On the other hand, I also believe strongly that the US policy of giving most aid to the Pakistani military — and neglecting development aid by comparison — is profoundly misconceived. As a result of the Bin Laden affair, it looks as if Congress will place still greater barriers in the face of the Kerry-Lugar civilian aid package, while the US executive will go on bribing the generals with military aid. This is exactly the wrong way round. The military now has to fight against Pakistani insurgents whatever happens. It doesn't need US aid for this. Any military aid should be strictly conditional on real help against international terrorism. Economic aid by contrast should continue, both to help prevent further immiseration and radicalization of ordinary Pakistanis, and with a view to helping transform the Pakistani economy and society in ways that will prove a better basis for real democracy in the future.

3. Pakistan's Directorate for Inter-Services Intelligence (ISI) is often described as an "autonomous" or "rogue" entity, free from the military command and the country's civilian leadership. Is this a fair description?

The ISI are certainly independent of the country's civilian leadership. The one institution which should certainly not be blamed for the Bin Laden imbroglio is the civilian government. As to how far the ISI is fully responsible to the military high command, that is rather difficult to say. Overall strategy is set by the high command, of which the directorate of the ISI is part. After all, the director of the ISI and most of the senior and middle ranking officers are seconded regular officers, not professional spies. The present Army chief, General Ashfaq Kayani, was formerly head of the ISI. The present chief, General Shuja Pasha, is a regular officer and very close to Kayani.

But intelligence services, by virtue of their secrecy, extreme compartmentalization, professional conspiracy-mindedness, paranoia, and so on, do have a certain innate tendency to generate secret plots — we have even seen some of that in our own services. Equally importantly, because of the way in which the ISI under General Zia Ul-Haq was made responsible for channeling huge amounts of US aid to the Mujaheddin (and creaming off a proportion of it), the ISI and cells within the ISI are known to have secret independent sources of funding. This would also allow them to conduct independent operations, and to keep it secret from their commanders. Hence the ambiguity over the ISI's involvement in the Mumbai terrorist attacks. We know from David Headley's testimony that ISI officers were involved in planning the operation. It is not entirely clear, though, whether this went up to the top, and whether the involvement was only in the prior planning or also in the actual decision to launch the operation. Certainly, however, the ISI has become a great danger to Pakistan and Pakistan's neighbors, and in principle it would be far better if it were subject to much more intensive scrutiny. Unfortunately, I very much doubt that the Army will allow this to happen.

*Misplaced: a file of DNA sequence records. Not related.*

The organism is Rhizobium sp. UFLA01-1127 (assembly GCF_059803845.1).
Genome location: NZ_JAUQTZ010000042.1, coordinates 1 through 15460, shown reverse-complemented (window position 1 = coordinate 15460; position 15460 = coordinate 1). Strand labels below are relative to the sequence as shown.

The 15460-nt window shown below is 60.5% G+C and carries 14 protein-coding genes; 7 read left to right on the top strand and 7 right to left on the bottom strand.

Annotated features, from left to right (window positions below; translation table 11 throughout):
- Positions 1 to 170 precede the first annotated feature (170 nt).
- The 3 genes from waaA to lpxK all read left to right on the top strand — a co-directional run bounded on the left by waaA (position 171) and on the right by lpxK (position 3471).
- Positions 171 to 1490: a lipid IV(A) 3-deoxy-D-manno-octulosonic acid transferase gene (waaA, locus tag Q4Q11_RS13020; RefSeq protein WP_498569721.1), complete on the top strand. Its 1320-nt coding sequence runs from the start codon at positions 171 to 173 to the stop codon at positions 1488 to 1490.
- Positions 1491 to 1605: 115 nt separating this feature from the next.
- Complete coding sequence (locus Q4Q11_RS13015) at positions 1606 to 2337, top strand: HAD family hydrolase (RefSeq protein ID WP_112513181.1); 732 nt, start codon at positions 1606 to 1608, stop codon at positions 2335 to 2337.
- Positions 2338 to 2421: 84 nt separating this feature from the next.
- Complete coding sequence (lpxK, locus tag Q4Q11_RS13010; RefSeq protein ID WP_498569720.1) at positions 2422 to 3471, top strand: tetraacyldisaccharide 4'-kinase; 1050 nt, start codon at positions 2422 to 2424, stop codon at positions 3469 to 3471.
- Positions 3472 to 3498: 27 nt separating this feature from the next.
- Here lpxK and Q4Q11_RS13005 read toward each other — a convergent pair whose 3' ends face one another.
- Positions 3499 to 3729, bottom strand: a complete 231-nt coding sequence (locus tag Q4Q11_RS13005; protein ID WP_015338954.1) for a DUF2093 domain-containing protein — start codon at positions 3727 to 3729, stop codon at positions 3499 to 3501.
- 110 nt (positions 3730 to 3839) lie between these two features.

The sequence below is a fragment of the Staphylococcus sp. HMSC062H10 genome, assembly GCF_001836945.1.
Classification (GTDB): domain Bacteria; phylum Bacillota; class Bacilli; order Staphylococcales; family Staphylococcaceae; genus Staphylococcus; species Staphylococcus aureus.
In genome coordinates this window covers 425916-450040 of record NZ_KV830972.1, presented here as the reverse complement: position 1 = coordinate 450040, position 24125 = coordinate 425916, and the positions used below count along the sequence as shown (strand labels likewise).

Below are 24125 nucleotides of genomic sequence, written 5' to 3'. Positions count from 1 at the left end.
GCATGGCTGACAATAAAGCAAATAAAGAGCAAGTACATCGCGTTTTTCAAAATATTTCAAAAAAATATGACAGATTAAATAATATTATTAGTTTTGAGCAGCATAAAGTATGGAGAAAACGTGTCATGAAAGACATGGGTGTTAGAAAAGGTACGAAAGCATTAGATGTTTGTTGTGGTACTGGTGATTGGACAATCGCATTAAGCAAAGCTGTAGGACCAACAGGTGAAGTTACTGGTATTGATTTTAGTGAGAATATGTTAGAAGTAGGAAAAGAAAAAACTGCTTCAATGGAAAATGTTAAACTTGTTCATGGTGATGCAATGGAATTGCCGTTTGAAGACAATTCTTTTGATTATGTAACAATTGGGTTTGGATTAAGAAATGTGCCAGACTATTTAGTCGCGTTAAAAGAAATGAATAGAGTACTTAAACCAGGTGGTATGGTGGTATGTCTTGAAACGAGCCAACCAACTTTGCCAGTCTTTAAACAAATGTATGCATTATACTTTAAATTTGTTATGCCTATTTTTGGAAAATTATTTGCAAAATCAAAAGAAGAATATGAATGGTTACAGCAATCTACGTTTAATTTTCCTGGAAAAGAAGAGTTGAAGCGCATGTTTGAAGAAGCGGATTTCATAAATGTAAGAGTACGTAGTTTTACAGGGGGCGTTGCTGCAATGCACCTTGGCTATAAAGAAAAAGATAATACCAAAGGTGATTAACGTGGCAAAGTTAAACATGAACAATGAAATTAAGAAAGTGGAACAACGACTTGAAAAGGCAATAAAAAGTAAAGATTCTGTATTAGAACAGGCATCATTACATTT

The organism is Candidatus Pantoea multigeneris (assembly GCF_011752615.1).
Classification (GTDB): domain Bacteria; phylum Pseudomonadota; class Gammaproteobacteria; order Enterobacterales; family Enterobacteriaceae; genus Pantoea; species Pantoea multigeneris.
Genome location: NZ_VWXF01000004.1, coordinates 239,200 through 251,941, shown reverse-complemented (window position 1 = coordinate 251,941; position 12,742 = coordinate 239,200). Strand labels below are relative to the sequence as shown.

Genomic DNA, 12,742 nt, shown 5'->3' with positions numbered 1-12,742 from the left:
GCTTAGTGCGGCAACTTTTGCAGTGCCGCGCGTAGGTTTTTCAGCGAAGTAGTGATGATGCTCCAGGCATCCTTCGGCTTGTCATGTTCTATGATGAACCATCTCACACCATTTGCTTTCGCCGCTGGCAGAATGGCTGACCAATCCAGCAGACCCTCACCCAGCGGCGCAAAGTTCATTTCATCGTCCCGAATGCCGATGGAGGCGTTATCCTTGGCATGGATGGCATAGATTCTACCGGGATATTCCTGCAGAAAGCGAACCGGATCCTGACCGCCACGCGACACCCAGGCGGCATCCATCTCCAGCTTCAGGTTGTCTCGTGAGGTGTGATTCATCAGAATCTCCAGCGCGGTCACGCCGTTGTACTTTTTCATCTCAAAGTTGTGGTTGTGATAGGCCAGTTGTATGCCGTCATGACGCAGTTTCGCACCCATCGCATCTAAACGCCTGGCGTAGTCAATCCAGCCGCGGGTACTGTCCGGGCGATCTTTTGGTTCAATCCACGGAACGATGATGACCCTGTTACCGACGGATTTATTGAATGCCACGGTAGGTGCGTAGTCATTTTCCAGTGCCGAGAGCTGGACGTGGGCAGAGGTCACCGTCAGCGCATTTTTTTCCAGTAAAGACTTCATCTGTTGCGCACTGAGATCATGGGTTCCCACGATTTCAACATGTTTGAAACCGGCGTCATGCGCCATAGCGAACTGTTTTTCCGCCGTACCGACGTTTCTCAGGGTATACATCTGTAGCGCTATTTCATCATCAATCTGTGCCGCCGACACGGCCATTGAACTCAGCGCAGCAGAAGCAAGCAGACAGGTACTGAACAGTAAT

Tags: abottabad, al qaeda, anatol lieven, ashfaq kayani, bin laden, david headley, drought, floods, isi, osama bin laden, pakistan, scott horton, shuja pasha, taliban

    • Scott Horton
    • Scott Horton is a contributing editor at Harper’s magazine, where he covers legal and national security issues. As a practicing attorney, Horton has focused on investment in emerging markets. He is also a life-long human rights advocate and serves as a director of the Moscow-based Andrei Sakharov F...